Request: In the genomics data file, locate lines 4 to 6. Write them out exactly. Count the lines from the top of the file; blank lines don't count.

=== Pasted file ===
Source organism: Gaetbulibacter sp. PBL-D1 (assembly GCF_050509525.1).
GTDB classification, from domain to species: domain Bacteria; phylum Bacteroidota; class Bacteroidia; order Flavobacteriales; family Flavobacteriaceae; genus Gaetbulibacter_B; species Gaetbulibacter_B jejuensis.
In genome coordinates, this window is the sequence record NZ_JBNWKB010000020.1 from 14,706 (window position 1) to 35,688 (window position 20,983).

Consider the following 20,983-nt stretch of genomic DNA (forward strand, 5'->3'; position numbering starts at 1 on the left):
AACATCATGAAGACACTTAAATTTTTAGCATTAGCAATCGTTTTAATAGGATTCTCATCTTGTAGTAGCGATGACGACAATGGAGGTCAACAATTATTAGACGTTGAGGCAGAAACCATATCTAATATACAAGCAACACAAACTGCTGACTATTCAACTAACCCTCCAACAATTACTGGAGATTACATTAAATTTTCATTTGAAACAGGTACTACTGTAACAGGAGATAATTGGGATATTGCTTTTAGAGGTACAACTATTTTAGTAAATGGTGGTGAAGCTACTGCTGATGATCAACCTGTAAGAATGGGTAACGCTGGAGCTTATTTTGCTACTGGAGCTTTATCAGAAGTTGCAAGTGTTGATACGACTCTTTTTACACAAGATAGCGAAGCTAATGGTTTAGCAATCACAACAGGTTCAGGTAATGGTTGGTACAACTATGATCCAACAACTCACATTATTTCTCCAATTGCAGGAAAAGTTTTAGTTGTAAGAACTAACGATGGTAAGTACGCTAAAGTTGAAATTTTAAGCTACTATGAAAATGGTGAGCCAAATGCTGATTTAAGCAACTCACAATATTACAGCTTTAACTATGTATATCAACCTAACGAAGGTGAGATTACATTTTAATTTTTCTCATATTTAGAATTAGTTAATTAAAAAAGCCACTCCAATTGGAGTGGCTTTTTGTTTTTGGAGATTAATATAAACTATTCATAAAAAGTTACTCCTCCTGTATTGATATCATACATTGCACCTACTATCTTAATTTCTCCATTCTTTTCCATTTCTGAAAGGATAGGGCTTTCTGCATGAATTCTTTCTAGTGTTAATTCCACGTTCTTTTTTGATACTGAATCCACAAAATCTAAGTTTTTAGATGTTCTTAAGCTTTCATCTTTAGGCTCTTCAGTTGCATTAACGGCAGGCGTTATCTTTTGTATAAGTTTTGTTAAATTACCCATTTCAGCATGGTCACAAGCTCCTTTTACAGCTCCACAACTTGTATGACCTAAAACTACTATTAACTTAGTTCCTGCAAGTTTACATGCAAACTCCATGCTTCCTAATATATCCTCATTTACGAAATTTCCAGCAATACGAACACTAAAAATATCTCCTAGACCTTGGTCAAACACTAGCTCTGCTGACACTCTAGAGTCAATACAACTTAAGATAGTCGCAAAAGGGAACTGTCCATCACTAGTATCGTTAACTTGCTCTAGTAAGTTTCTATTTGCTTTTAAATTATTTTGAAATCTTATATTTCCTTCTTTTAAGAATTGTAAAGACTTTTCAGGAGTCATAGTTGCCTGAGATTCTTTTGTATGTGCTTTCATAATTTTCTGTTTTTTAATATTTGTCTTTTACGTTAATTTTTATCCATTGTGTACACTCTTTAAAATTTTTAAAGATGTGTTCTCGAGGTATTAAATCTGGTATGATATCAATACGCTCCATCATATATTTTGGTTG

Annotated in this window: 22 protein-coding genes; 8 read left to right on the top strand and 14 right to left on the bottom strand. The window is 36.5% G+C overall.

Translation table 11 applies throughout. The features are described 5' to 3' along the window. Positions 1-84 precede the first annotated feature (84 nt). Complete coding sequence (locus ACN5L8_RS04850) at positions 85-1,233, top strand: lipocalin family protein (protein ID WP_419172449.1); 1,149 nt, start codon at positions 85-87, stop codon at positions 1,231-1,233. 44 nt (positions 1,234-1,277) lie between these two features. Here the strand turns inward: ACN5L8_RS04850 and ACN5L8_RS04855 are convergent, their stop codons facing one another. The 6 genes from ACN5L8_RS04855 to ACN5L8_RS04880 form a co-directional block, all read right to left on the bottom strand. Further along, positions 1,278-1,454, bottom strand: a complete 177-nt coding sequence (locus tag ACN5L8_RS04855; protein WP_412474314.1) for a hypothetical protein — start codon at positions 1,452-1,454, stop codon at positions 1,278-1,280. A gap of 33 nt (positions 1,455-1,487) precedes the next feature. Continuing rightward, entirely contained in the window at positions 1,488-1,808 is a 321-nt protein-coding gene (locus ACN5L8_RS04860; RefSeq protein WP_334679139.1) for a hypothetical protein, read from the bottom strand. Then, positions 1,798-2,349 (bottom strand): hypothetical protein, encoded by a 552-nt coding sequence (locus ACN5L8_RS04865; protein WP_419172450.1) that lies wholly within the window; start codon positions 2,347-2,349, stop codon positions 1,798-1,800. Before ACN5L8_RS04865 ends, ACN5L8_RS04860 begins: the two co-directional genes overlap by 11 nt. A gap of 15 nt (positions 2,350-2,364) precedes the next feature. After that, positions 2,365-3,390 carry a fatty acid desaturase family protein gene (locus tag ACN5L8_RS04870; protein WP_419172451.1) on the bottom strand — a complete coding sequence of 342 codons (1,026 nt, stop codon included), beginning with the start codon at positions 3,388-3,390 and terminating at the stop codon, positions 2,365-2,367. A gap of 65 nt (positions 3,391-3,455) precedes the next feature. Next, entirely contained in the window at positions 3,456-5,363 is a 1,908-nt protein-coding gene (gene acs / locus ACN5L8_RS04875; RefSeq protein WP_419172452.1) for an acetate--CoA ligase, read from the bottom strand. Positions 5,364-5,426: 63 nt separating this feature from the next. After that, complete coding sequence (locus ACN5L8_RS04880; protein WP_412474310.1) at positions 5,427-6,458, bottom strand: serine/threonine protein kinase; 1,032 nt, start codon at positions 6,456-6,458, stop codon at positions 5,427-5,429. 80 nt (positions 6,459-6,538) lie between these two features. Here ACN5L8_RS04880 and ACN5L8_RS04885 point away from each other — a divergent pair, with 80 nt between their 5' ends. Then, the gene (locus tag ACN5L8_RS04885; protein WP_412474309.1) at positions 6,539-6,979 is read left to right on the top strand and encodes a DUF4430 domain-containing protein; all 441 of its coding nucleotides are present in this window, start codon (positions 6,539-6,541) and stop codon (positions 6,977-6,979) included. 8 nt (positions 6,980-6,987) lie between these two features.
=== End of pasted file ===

Consider the following 20,983-nt stretch of genomic DNA (forward strand, 5'->3'; position numbering starts at 1 on the left):
AACATCATGAAGACACTTAAATTTTTAGCATTAGCAATCGTTTTAATAGGATTCTCATCTTGTAGTAGCGATGACGACAATGGAGGTCAACAATTATTAGACGTTGAGGCAGAAACCATATCTAATATACAAGCAACACAAACTGCTGACTATTCAACTAACCCTCCAACAATTACTGGAGATTACATTAAATTTTCATTTGAAACAGGTACTACTGTAACAGGAGATAATTGGGATATTGCTTTTAGAGGTACAACTATTTTAGTAAATGGTGGTGAAGCTACTGCTGATGATCAACCTGTAAGAATGGGTAACGCTGGAGCTTATTTTGCTACTGGAGCTTTATCAGAAGTTGCAAGTGTTGATACGACTCTTTTTACACAAGATAGCGAAGCTAATGGTTTAGCAATCACAACAGGTTCAGGTAATGGTTGGTACAACTATGATCCAACAACTCACATTATTTCTCCAATTGCAGGAAAAGTTTTAGTTGTAAGAACTAACGATGGTAAGTACGCTAAAGTTGAAATTTTAAGCTACTATGAAAATGGTGAGCCAAATGCTGATTTAAGCAACTCACAATATTACAGCTTTAACTATGTATATCAACCTAACGAAGGTGAGATTACATTTTAATTTTTCTCATATTTAGAATTAGTTAATTAAAAAAGCCACTCCAATTGGAGTGGCTTTTTGTTTTTGGAGATTAATATAAACTATTCATAAAAAGTTACTCCTCCTGTATTGATATCATACATTGCACCTACTATCTTAATTTCTCCATTCTTTTCCATTTCTGAAAGGATAGGGCTTTCTGCATGAATTCTTTCTAGTGTTAATTCCACGTTCTTTTTTGATACTGAATCCACAAAATCTAAGTTTTTAGATGTTCTTAAGCTTTCATCTTTAGGCTCTTCAGTTGCATTAACGGCAGGCGTTATCTTTTGTATAAGTTTTGTTAAATTACCCATTTCAGCATGGTCACAAGCTCCTTTTACAGCTCCACAACTTGTATGACCTAAAACTACTATTAACTTAGTTCCTGCAAGTTTACATGCAAACTCCATGCTTCCTAATATATCCTCATTTACGAAATTTCCAGCAATACGAACACTAAAAATATCTCCTAGACCTTGGTCAAACACTAGCTCTGCTGACACTCTAGAGTCAATACAACTTAAGATAGTCGCAAAAGGGAACTGTCCATCACTAGTATCGTTAACTTGCTCTAGTAAGTTTCTATTTGCTTTTAAATTATTTTGAAATCTTATATTTCCTTCTTTTAAGAATTGTAAAGACTTTTCAGGAGTCATAGTTGCCTGAGATTCTTTTGTATGTGCTTTCATAATTTTCTGTTTTTTAATATTTGTCTTTTACGTTAATTTTTATCCATTGTGTACACTCTTTAAAATTTTTAAAGATGTGTTCTCGAGGTATTAAATCTGGTATGATATCAATACGCTCCATCATATATTTTGGTTG

Annotated in this window: 22 protein-coding genes; 8 read left to right on the top strand and 14 right to left on the bottom strand. The window is 36.5% G+C overall.